Used 2013 Hyundai Veloster
Used 2013 Hyundai Veloster for Sale
Edmunds' Expert Review
The 2013 Hyundai Veloster is not as fun to drive as it looks, and its ride can be harsh. But an ample list of features, efficient engines and distinctive styling still make this a good alternative to regular old economy cars.
The 2013 Hyundai Veloster is for the type of person who likes to be different. Maybe she wears colorful shoes or claims her favorite Beatle is Ringo. Maybe he's a Yankee fan who wears a red version of the iconic cap. Such people might want (or can only afford) an economy car, but driving to an indie rock festival in a Hyundai Accent or Elantra would be just too darn ordinary.
With the Veloster, you definitely won't be getting ordinary. From the driver side, this funky hatchback looks like a regular two-door. Turn it 180 degrees, though, and it looks like a four-door thanks to the perfectly normal-looking rear door. You can think of this unusual three-door setup as a variation on the mullet -- business on the right, party on the left. It gives you a sporty look like a coupe on one side while delivering practical access for rear passengers like a sedan on the other. Maybe it makes sense, maybe it doesn't, but it's certainly different.
Yet like colorful shoes, the Veloster must still serve a practical purpose. Its backseat does sacrifice room for fashion, but it can still fit two people more easily than other "different" hatchbacks like the Fiat 500, Mini Cooper or VW Beetle. The Veloster also delivers great value, since its reasonable price includes a truly impressive number of standard features, plus a great many more are available as options.
As a vehicle to get you from home to the rock festival, the Veloster is perfectly acceptable. If you expect more -- either in terms of refinement or driving fun -- you might want to be different with, well, something different. The base engine does not deliver the velocity this car's name implies, as the standard Veloster is actually slower than subcompacts like the Chevy Sonic or even the Hyundai Accent. The Veloster has even become a little slower for 2013 when equipped with the optional automated manual transmission, sacrificing some horsepower and torque in favor of a fuel economy increase to an EPA-estimated 37 mpg on the highway.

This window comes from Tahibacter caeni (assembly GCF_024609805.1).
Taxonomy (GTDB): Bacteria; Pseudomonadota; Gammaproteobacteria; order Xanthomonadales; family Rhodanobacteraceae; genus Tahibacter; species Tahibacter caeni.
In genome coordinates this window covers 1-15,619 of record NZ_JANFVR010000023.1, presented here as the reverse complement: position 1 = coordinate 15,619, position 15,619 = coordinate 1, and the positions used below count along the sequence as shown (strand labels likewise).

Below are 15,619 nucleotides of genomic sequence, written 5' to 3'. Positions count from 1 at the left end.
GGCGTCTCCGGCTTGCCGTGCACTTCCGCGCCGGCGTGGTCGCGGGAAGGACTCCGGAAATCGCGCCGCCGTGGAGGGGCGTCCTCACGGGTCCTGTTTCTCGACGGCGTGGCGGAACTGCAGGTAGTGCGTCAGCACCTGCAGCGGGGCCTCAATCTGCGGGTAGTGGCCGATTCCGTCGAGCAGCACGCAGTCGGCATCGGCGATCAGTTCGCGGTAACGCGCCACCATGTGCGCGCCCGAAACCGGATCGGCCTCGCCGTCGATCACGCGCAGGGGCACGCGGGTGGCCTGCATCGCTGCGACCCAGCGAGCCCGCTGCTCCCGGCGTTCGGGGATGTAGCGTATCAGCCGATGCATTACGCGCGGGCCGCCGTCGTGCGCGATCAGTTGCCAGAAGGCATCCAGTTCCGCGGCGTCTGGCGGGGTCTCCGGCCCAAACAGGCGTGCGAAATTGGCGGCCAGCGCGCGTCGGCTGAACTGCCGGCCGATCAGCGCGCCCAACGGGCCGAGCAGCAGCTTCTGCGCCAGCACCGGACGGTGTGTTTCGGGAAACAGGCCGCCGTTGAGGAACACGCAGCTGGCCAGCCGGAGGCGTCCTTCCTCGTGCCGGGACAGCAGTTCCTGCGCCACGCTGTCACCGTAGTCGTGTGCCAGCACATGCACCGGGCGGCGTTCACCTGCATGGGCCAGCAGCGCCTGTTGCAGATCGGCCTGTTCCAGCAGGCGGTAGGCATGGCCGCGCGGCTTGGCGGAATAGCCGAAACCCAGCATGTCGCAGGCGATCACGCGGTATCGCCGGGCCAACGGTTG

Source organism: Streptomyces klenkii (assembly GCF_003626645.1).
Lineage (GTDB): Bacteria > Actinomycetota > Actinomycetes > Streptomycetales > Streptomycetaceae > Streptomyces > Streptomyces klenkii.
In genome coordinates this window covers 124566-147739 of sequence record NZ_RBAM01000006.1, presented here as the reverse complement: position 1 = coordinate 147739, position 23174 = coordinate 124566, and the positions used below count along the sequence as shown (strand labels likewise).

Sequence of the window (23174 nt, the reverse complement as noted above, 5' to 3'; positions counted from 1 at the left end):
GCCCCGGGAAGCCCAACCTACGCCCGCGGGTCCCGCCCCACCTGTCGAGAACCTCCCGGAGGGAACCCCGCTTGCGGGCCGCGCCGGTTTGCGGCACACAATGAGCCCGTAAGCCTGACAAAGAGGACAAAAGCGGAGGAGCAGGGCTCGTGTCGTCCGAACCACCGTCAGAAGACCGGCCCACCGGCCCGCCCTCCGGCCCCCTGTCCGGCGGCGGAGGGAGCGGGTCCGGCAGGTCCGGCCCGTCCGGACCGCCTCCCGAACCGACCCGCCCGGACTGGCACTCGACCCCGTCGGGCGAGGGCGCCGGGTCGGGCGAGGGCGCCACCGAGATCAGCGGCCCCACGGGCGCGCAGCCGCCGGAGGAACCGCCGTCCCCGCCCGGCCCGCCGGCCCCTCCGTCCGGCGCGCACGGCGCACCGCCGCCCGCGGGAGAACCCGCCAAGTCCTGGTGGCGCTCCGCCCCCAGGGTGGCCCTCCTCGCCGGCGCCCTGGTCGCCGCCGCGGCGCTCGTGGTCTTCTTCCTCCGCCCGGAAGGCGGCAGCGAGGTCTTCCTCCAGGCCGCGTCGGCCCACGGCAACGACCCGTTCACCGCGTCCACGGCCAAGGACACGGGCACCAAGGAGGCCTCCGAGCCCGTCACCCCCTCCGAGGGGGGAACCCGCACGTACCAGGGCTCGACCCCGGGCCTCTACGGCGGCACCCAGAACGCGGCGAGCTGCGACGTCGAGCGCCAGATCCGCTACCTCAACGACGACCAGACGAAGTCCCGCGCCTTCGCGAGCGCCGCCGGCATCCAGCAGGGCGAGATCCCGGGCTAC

There is some extra velocity to be found this year, however, thanks to the addition of a new Turbo model that packs 201 hp. This is a much stronger engine that still gets decent fuel economy, but even with this extra oomph, the Veloster remains slower than cars like the Mini Cooper S or Volkswagen GTI. Its handling isn't as sharp either, while the suspension delivers a harsh and insufficiently damped ride across the bumps.
In other words, the 2013 Hyundai Veloster isn't as fun to drive as you'd expect, nor is it as comfortable as it should be. We definitely recommend looking at some of the alternatives, but there's no taking away this funky hatchback's interesting mix of value and practicality. It's also really different.
Trim levels & features
The 2013 Hyundai Veloster is a hatchback with three doors (one on the driver side and two on the passenger side). There are base, RE:MIX and Turbo trim levels.
The base Veloster comes standard with 17-inch alloy wheels, LED running lights, heated mirrors, full power accessories, keyless entry, cruise control, air-conditioning, a height-adjustable driver seat, a tilt-and-telescoping steering wheel, BlueLink emergency telematics, Bluetooth phone connectivity, a touchscreen electronics interface and a six-speaker sound system with a CD player, satellite radio, an auxiliary audio jack, an RCA audio/video jack, Pandora internet radio capability and an iPod/USB audio interface.
The Style package adds 18-inch alloy wheels, foglamps, a panoramic sunroof, chrome and piano-black exterior trim, cloth/leatherette premium vinyl upholstery, a leather-wrapped wheel and shifter, alloy-trimmed pedals, a driver auto-up window and an eight-speaker Dimension premium audio system. To this package the Tech package can be added. It includes different 18-inch wheel with body-matching painted inserts, rear parking sensors, a rearview camera, automatic headlights, keyless ignition/entry, a 115-volt household power outlet and a navigation system.